The Phillips Collection Presents Bernardí Roig: The Head of Goya

Created during the COVID-19 lockdown, Roig’s drawings are a powerful meditation on life and death and the mystery of Francisco José de Goya’s decapitated head.

Bernardí Roig, The Head of Goya, 2020, Set of 55 drawings, Charcoal, wax, and graphite on paper, 16 x 12 in. each, Gift of Beatriz and Graham Bolton, 2020.
Lisbeth Thalberg

WASHINGTON, DC—The Phillips Collection presents never before seen drawings by Spanish artist Bernardí Roig (b. 1965) who, while confined to his home in Binissalem, Mallorca, Spain during the global COVID-19 pandemic, created 55 drawings, one a day, inspired by the lost, severed head of Francisco José de Goya (1746–1828). They were drawn as Roig struggled to process the uncertainty of living in a world where people were physically isolated—cut off from the social body—and dying. Bernardí Roig: The Head of Goyais on view through July 7, 2024, in the museum’s Second Floor, Annex Galleries.

Goya was the most important Spanish artist of his time, painting lavish portraits of Spanish nobility and harrowing scenes of the country’s ongoing social and political turmoil. Goya’s body was discovered headless, in 1888, when it was exhumed in Bordeaux, in preparation for reinterment in Madrid. Roig’s intense and expressive drawings are meditations on the grotesque and unexplained dismemberment of Goya’s body.

“Roig’s deeply personal enterprise connects us to the past by inviting viewers to explore and find comfort in universally relatable expressive impulses,” writes Vradenburg Director & CEO Jonathan P. Binstock in the catalogue.“For those artists, including Roig, who find their rightful home within Duncan Phillips’s collection—a testament to the founder’s earnest appraisal of the value of the artist’s hand and the marks it makes— the past is alive, it is present, it is to be wrestled with and lived in.”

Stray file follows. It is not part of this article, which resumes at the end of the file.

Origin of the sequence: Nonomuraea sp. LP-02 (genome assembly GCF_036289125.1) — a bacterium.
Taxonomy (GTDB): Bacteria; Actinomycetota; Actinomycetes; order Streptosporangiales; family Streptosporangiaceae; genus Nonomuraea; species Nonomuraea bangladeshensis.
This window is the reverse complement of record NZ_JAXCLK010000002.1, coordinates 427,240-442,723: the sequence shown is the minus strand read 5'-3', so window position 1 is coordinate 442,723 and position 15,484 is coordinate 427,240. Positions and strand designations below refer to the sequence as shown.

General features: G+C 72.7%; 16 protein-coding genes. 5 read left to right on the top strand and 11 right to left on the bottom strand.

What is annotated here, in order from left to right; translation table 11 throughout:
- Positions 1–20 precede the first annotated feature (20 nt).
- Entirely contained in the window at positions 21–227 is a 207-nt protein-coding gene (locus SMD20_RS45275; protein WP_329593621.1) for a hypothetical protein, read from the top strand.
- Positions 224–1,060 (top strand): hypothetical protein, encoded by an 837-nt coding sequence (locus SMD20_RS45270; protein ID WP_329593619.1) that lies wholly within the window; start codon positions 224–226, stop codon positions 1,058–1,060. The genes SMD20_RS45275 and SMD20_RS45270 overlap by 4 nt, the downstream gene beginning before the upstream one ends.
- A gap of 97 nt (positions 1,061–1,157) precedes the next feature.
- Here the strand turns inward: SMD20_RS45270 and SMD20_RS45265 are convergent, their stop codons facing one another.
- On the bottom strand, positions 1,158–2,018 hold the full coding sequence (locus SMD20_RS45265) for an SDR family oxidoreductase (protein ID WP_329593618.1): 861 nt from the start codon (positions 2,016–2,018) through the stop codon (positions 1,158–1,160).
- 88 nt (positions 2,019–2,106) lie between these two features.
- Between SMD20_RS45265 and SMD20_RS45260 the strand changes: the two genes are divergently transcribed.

While living in isolation during the lockdown, Roig reflected on the legacy of artists in troubled times, and specifically those artists whose humanistic depiction of pain and suffering spoke to the present moments. Among them was the haunting example of Goya. With an obsessive fervor, Roig drew Goya’s missing head for 55 consecutive days, his mind spinning with the possibilities of where it had gone and why.

“Artworks uphold the presentness of whoever is looking at them,” says Roig. “The gaze is not innocent; it’s made of memories, and it holds millions of gazes within. During the pandemic, we had a way of feeling fear that was new to us, and now we have new scars. They aren’t better or worse than the scars of earlier eras, but they are ours.”

In this special installation, guests will be immersed in The Head of Goya drawings as they fill a gallery, arranged like a frieze to echo their diaristic feel and to document the progression of Roig’s artistic thought process. The gallery will also include The Phillips Collection’s The Repentant Saint Peter (c. 1820–24) by Goya to invite a conversation between these artists across time. The Phillips previously presented examples of Roig’s sculpture in his 2014/15 Intersections project, NO/Escape. This series is the fourth work by Roig to enter the collection. 


Bernardí Roig was born in 1965 in Palma de Mallorca, and currently lives and works in Madrid and Binissalem, Mallorca. His multi-disciplinary work (sculpture, video, graphic, painting, and writings), with elements of minimalist and conceptual art, are subtle reflections on isolation, lack of communication, and desire. His obsessive and disturbing creations can be understood as embodiments of loneliness, expressing the urge to “speak despite the impossibility of speech” and to find figures and images for an age of uncertainty. 


The exhibition is accompanied by an illustrated, bilingual catalogue by The Phillips Collection, with a foreword by Vradenburg Director & CEO Jonathan P. Binstock, an interview with the artist by Assistant Curator Camille Brown, and a text by the artist. The publication is available at the Museum Shop or

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Journalist and artist (photographer). Editor of the art section at MCM. Contact: art (@) martincid (.) com
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